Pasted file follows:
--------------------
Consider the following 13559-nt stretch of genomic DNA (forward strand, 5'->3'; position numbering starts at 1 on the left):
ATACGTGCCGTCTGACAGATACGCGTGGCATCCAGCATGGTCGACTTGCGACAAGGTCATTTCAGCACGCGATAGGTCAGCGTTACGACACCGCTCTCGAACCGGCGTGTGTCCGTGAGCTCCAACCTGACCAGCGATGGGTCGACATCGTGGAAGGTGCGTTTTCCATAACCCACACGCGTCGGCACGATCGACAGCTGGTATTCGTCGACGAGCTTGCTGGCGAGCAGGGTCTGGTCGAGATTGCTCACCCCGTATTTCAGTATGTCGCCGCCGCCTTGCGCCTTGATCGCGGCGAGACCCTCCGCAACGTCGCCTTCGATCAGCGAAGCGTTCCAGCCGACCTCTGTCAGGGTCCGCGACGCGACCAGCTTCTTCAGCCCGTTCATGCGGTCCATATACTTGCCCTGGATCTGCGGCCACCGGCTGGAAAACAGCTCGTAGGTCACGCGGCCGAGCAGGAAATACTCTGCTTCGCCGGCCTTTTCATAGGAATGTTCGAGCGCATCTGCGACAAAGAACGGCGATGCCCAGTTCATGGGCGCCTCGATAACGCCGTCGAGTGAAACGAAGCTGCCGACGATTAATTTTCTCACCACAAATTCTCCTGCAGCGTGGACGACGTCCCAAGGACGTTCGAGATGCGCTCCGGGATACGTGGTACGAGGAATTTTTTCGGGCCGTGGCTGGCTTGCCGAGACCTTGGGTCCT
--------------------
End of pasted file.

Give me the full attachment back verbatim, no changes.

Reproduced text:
Consider the following 13559-nt stretch of genomic DNA (forward strand, 5'->3'; position numbering starts at 1 on the left):
ATACGTGCCGTCTGACAGATACGCGTGGCATCCAGCATGGTCGACTTGCGACAAGGTCATTTCAGCACGCGATAGGTCAGCGTTACGACACCGCTCTCGAACCGGCGTGTGTCCGTGAGCTCCAACCTGACCAGCGATGGGTCGACATCGTGGAAGGTGCGTTTTCCATAACCCACACGCGTCGGCACGATCGACAGCTGGTATTCGTCGACGAGCTTGCTGGCGAGCAGGGTCTGGTCGAGATTGCTCACCCCGTATTTCAGTATGTCGCCGCCGCCTTGCGCCTTGATCGCGGCGAGACCCTCCGCAACGTCGCCTTCGATCAGCGAAGCGTTCCAGCCGACCTCTGTCAGGGTCCGCGACGCGACCAGCTTCTTCAGCCCGTTCATGCGGTCCATATACTTGCCCTGGATCTGCGGCCACCGGCTGGAAAACAGCTCGTAGGTCACGCGGCCGAGCAGGAAATACTCTGCTTCGCCGGCCTTTTCATAGGAATGTTCGAGCGCATCTGCGACAAAGAACGGCGATGCCCAGTTCATGGGCGCCTCGATAACGCCGTCGAGTGAAACGAAGCTGCCGACGATTAATTTTCTCACCACAAATTCTCCTGCAGCGTGGACGACGTCCCAAGGACGTTCGAGATGCGCTCCGGGATACGTGGTACGAGGAATTTTTTCGGGCCGTGGCTGGCTTGCCGAGACCTTGGGTCCT